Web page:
Increase Your Productivity By Working From Home

Increase Your Productivity By Working From Home

Kyle Kensing

If you're seeking to work from home, new research shows that you can make a compelling case when pitching the concept to superiors: that you'll increase your productivity.

A Stanford University study of 13,000 employees conducted over nine months shows that those working from home are 12% more efficient than their office-bound counterparts. The study also finds a 50% increase in satisfaction among those working at home.

A direct connection between the two results could translate to more work from home opportunities in the coming years. Ctrip, an online travel agency specializing in trips to China, is already banking on productivity and happiness increasing with work at home – it is offering the chance to all of its staffers.

Telecommunication and technological advancements have made work from home more feasible than in decades past. A 1985 U.S. Bureau of Labor Statistics report found eight million Americans worked at least eight hours a week from home, or roughly 7% of the workforce. That figure has nearly quadrupled.

To make turning home into the office realistic, you'll need to be tech savvy. Co-workers cannot simply swing by your desk, so maintaining uninterrupted connectivity is essential. That means Skyping into meetings, responding promptly to email, and making a smart phone a permanent fixture at your side. Being reachable at any time during the work day – and sometimes, after hours – compensates for a lack of physical presence.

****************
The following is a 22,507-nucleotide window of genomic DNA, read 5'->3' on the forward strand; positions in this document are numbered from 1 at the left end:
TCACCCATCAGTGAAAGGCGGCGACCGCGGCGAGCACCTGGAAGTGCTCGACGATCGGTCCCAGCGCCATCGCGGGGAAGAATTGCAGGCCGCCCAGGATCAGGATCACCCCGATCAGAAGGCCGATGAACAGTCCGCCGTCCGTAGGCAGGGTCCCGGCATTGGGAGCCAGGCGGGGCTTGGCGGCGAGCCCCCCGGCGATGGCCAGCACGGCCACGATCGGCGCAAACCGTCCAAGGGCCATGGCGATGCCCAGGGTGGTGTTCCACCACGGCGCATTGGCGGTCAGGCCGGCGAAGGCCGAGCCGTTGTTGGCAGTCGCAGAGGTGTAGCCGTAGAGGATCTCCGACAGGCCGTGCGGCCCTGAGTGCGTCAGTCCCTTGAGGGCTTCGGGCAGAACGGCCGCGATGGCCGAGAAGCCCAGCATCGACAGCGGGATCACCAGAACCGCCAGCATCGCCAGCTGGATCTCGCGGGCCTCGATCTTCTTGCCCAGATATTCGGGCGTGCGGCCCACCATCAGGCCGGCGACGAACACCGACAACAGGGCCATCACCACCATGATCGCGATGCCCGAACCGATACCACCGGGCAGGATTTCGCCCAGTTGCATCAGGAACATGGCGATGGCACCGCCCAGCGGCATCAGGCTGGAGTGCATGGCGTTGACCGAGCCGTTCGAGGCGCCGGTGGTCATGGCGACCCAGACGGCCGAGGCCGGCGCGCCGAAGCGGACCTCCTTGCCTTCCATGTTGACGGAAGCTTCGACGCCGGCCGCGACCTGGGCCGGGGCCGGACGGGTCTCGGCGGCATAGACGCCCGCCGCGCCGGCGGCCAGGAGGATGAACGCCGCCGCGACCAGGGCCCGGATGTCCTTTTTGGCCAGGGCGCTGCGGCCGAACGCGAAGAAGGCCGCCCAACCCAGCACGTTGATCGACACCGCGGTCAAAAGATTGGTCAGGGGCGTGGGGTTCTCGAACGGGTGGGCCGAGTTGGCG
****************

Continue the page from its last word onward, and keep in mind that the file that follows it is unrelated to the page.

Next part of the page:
Your work at home opportunities are greatest if you work in education, training and library occupations (11.8% of its labor force according to a 2009 BLS study); computer and mathematical sciences (9.8%); personal care (8.8%); or management (7.1%). Launching your own business is the most likely route to at-home employment.

A 64.2% majority of all homebound staffers are self-employed, and 38.9% hold more than one job. Employees with more extensive educational backgrounds are the most likely to work from home – nearly 14% more likely, the BLS says. Over 36% of all homebound employees have at least a Bachelors degree.

If your pitch to work from home is built around productivity, ensuring home is an efficiency-fostering environment is the most obvious and important detail. Those who want to escape the distractions of the office should be ready to prove that they won't replace them with distractions around the house.

Kyle Kensing is the online content writer for

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